Background: CowParade is a travelling art event that started in New York around four years ago.
ChildLine's fundraising manager Michael Baim spotted the painted fibreglass cows when he visited the US in 2000 and made a request for the event to visit London to raise money for the charity, which provides a 24-hour helpline for children and young people.
The request was granted and, soon after, Zebra Sponsorship & Marketing was appointed to manage the event in London.
Aims The exhibition was scheduled to hit the city in the height of summer and run for three months. The objective was to raise as much money as possible for ChildLine at a gala auction later in the year.
Zebra had to ensure that 170 cows were positioned in high-profile areas in the capital and so needed to liaise with local authorities, police, residents, local businesses and London Underground to secure prime spots. The agency had to organise transport, storage and studio space for the cows, as well as keep in regular contact with the artists. Edelman Public Relations was appointed to handle the media coverage.
How it worked CowParade London 2002 was one of the most unusual events to hit the city this summer.
Storage space equating to 15,000 sq ft had to be found in central London to house the cows and various companies were approached to donate the space.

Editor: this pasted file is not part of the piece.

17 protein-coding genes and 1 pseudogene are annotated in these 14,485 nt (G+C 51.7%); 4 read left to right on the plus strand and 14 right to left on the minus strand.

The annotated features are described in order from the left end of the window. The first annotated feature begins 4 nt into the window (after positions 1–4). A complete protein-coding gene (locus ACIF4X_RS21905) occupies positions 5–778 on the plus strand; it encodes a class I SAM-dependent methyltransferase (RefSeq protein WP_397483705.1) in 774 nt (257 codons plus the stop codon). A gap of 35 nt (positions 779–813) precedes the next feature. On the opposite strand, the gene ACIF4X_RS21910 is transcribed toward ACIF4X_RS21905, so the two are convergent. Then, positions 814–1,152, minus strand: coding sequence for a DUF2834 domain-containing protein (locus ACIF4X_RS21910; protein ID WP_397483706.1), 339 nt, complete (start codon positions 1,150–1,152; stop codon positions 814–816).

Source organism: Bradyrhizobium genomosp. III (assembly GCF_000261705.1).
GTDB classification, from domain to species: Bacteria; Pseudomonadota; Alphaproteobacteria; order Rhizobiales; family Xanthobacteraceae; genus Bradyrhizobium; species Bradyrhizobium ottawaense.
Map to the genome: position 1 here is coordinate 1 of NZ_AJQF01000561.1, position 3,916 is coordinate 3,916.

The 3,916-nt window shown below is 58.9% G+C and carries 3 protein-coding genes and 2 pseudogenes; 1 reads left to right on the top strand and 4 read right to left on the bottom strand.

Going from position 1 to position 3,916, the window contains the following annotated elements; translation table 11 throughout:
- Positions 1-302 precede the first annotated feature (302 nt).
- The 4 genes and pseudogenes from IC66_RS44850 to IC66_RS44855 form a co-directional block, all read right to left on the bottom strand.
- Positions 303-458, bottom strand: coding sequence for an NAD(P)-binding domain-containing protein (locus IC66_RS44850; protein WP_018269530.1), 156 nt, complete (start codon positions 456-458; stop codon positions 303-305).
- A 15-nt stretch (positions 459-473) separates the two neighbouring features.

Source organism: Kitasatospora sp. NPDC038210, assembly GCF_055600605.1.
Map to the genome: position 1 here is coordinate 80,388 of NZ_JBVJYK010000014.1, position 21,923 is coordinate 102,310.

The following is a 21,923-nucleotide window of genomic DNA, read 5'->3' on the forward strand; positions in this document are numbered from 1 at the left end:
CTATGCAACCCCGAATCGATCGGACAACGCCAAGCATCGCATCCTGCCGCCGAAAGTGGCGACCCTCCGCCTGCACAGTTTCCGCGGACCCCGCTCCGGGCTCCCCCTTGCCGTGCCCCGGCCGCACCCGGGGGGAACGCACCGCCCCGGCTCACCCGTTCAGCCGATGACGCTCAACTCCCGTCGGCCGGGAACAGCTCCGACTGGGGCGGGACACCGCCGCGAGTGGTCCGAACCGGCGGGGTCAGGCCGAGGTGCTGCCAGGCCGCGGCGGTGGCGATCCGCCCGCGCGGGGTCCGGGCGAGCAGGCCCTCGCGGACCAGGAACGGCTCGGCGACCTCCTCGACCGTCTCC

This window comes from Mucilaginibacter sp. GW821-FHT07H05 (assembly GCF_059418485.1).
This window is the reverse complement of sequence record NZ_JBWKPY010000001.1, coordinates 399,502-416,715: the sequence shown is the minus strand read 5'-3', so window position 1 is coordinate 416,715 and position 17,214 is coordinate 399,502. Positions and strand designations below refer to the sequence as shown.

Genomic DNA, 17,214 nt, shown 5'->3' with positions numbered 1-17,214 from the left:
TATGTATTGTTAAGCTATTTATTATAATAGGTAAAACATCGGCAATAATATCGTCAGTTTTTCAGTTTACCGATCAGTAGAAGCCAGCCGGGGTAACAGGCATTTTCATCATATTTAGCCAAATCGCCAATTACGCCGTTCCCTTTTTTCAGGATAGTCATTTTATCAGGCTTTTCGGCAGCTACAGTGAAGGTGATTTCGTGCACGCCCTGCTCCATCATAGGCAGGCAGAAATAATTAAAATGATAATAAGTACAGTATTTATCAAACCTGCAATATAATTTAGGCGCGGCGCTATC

Several meetings were set up with the planning, highways and special events departments of each relevant borough in order to secure full planning permission for the sites where the cows would take up temporary residence.
An artist management team was also established by ChildLine and Zebra to distribute the cows across the country for decoration. Artists who did not have their own studio were offered space in one of several central venues secured through sponsorship deals.
A press call took place on the morning of the 17 June using a herd of 25 cows to highlight the need for exhibition space. Following the coverage, more than 120 cows, each weighing 500 lbs, were sited within 48 hours.
Another publicity stunt featured a painted cow in the style of the 19th century Dutch artist Albert Cuyp, which was positioned outside the National Gallery during an exhibition of his work.
Before obtaining permission from London Underground to run the exhibition, the agency had to spend 10 months overseeing the development of a special substance to produce cows that would meet the Underground's high safety standards.
In addition, some damage to the artwork was anticipated and so a volunteer force called the "Cow Care Committee" was recruited to handle maintenance.
Results CowParade London 2002 culminated in a grand finale with a gala auction hosted by Sotheby's Olympia with the bulk of the proceeds going to ChildLine.
More than 1,500 guests attended the auction, including Lord Heseltine who purchased two of the cows. All the cows were sold and the highest price paid was £11,000.
More than £250,000 was raised for ChildLine, which is the highest amount ever for a charity auction at Sotheby's UK.